Jan 31, 2012
When faced with the choice to save her lover by submitting sexually to his torturer, Tosca sings "Vissi d'arte." When Billy Bigelow is faced with the daunting prospect of being a father, he gets an eight-minute "Soliloquy."
But when Bess is faced, in the first act of Porgy and Bess, with the choice of shacking up with Porgy while her lover Crown evades a murder rap, she doesn't get an aria. The same thing happens, or fails to happen, in the second act, after Sportin' Life dangles a trip to New York, along with some "happy dust," in front of her; there's no song to dramatize our heroine's decision point here, either. At this point in the new Broadway-ized version of the show, arranger Diedre L. Murray gives Audra McDonald, as Bess, a few eerily reharmonized lines of Sportin' Life's pitch, "There's a Boat That's Leavin' Soon for New York," as she equivocates over a drug relapse. A quick sniff later, and she's off to the big city.
I'm not sure why the Gershwins and their librettist, DuBose Heyward, didn't give Bess arias at these obvious story points, but it's hard to escape the suspicion that they just didn't think of their two leads as equals, in the way McDonald and this new revisal's director, Diane Paulus, do. As Paulus told the Times, her "only agenda with the Gershwin opera was 'to make sure that we had a story that lived up to its title.' With emphasis on the conjunction, she continued, 'Porgy and Bess. Porgy and Bess.' "
Alas, it seems, the story doesn't live up to that title, and no amount of tinkering can change that. But if Bess' role is under-dramatized, the picture isn't much fuller for Porgy, who gets essentially one solo burst of joy, "I Got Plenty of Nothin'," and then two back-to-back cries of the heart at the very end, when he resolves to leave in search of Bess ("Where's My Bess" and "I'm on My Way").
While I have little interest in wading into the persistent controversy over the opera's alleged racial insensitivity, I think one reason the piece continues to seem suspect to some folks is this under-dramatization of the titular leads, as if they weren't quite worthy of rich, conflicted interior lives. Indeed, the defining moments in the opera (with two big exceptions, which I'll get to) are community numbers: "My Man's Gone Now," "A Woman Is a Sometime Thing," "Summertime," the Catfish Row seller's sequence, the fishermen's song, "I Can't Sit Down," etc. And as accomplished as these are ("My Man's Gone Now" in particular is masterful, though not so much in the current Broadway production), they make the work feel more like a pageant of black life than a fully characterized drama about specific individuals. That kind of sympathetic but arm's-length view, while arguably a valid approach for writers depicting a community that's not their own, can hover dangerously close to condescension. And in the wrong directorial hands, the result can indeed look like minstrelsy. (But in the right hands, as Joe Nocera reminds us, the community chorales can be the glue that holds the piece together.)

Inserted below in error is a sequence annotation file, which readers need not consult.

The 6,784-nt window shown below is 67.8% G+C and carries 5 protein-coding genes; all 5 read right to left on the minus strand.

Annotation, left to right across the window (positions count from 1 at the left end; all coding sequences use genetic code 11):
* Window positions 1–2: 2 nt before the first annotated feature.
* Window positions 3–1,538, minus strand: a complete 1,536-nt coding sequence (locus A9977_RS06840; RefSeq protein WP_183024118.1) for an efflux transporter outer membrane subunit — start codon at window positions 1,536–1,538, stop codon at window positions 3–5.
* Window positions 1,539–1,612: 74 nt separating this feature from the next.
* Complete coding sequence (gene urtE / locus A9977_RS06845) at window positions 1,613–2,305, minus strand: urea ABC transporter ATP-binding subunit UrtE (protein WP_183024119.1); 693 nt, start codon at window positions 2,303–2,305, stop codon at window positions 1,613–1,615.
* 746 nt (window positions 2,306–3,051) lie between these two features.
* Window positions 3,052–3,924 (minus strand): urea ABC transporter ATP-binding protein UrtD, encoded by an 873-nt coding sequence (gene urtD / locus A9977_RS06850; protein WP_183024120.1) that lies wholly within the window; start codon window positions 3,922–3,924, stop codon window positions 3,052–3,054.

Paulus and Suzan-Lori Parks' approach to this challenge—essentially, to strip back the pageantry and ground the acting in a kind of stark naturalism—is fine as far as it goes, but of course it can't go very far with a piece that was conceived more in medium shot than in close-up. The result is a watchable Porgy and Bess, in large part because of the lead actors, but fundamentally a dull one. For all all the alleged violence its vaunted revisionism does to the original opera, the show actually feels overly reverent.
Ah, but the reason to do P&B is the music, right? Well, that's another problem. Some scores can survive downsizing, but perhaps it's a tribute to the George Gershwin's operatic ambition that his score seems to limp along in this chamber-ized version. The show's crowning achievement, the love duet "Bess, You Is My Woman Now," is a rich, soaring harmonic feast (I would entertain seriously the idea that it's the best thing he ever did), but its extraordinary lift and reach can't be realized, it seems, with anything less than the full orchestration.
The only moment that pierces the production's polite torpor comes with the lesser but still great follow-up duet, "I Loves You, Porgy," in which the production's intensely naturalistic approach pays off in spades; I've never heard this song sound quite so desperate and provisional ("If you can keep me/I wants to stay here"). Lacking a great aria of her own, this is McDonald's most thrilling connection with the material, and Norm Lewis—a mild, genial Porgy for most of the show—matches her fervor note for note.
I should add that the mostly older audience I saw the show with seemed to love it, and I can only hope they've heard the score before and were filling in the missing orchestral colors in their minds (as I was). While I don't quite believe that this new Porgy and Bess does any damage to the original—it hasn't been erased from the culture's hard drive, last time I checked—one sense in which I sadly agree with the show's detractors is that it's a really unfortunate way to be introduced to the manifold glories of Gershwin's score. I doubt that the opera's dramatic deficits can (or really need to be) solved, but in putting its focus there, this new P&B misses the main reason it's worth reviving.
Posted by Rob Weinert-Kendt at 9:48 AM